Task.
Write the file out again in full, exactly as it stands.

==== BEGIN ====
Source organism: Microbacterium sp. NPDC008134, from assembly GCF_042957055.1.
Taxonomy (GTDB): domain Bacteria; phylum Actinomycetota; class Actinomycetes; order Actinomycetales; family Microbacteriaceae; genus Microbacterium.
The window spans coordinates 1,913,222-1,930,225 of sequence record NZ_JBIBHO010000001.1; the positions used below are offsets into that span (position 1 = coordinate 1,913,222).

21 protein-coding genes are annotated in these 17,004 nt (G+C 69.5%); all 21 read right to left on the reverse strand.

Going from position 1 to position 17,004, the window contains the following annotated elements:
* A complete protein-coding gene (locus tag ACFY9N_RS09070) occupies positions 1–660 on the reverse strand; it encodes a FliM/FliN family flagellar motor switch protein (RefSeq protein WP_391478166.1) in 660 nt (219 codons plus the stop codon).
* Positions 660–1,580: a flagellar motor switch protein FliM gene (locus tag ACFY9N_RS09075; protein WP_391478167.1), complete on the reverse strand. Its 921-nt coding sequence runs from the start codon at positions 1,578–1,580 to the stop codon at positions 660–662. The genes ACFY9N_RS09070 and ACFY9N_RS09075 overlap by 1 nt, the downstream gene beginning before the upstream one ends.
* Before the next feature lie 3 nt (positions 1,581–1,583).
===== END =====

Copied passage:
Source organism: Microbacterium sp. NPDC008134, from assembly GCF_042957055.1.
Taxonomy (GTDB): domain Bacteria; phylum Actinomycetota; class Actinomycetes; order Actinomycetales; family Microbacteriaceae; genus Microbacterium.
The window spans coordinates 1,913,222-1,930,225 of sequence record NZ_JBIBHO010000001.1; the positions used below are offsets into that span (position 1 = coordinate 1,913,222).

21 protein-coding genes are annotated in these 17,004 nt (G+C 69.5%); all 21 read right to left on the reverse strand.

Going from position 1 to position 17,004, the window contains the following annotated elements:
* A complete protein-coding gene (locus tag ACFY9N_RS09070) occupies positions 1–660 on the reverse strand; it encodes a FliM/FliN family flagellar motor switch protein (RefSeq protein WP_391478166.1) in 660 nt (219 codons plus the stop codon).
* Positions 660–1,580: a flagellar motor switch protein FliM gene (locus tag ACFY9N_RS09075; protein WP_391478167.1), complete on the reverse strand. Its 921-nt coding sequence runs from the start codon at positions 1,578–1,580 to the stop codon at positions 660–662. The genes ACFY9N_RS09070 and ACFY9N_RS09075 overlap by 1 nt, the downstream gene beginning before the upstream one ends.
* Before the next feature lie 3 nt (positions 1,581–1,583).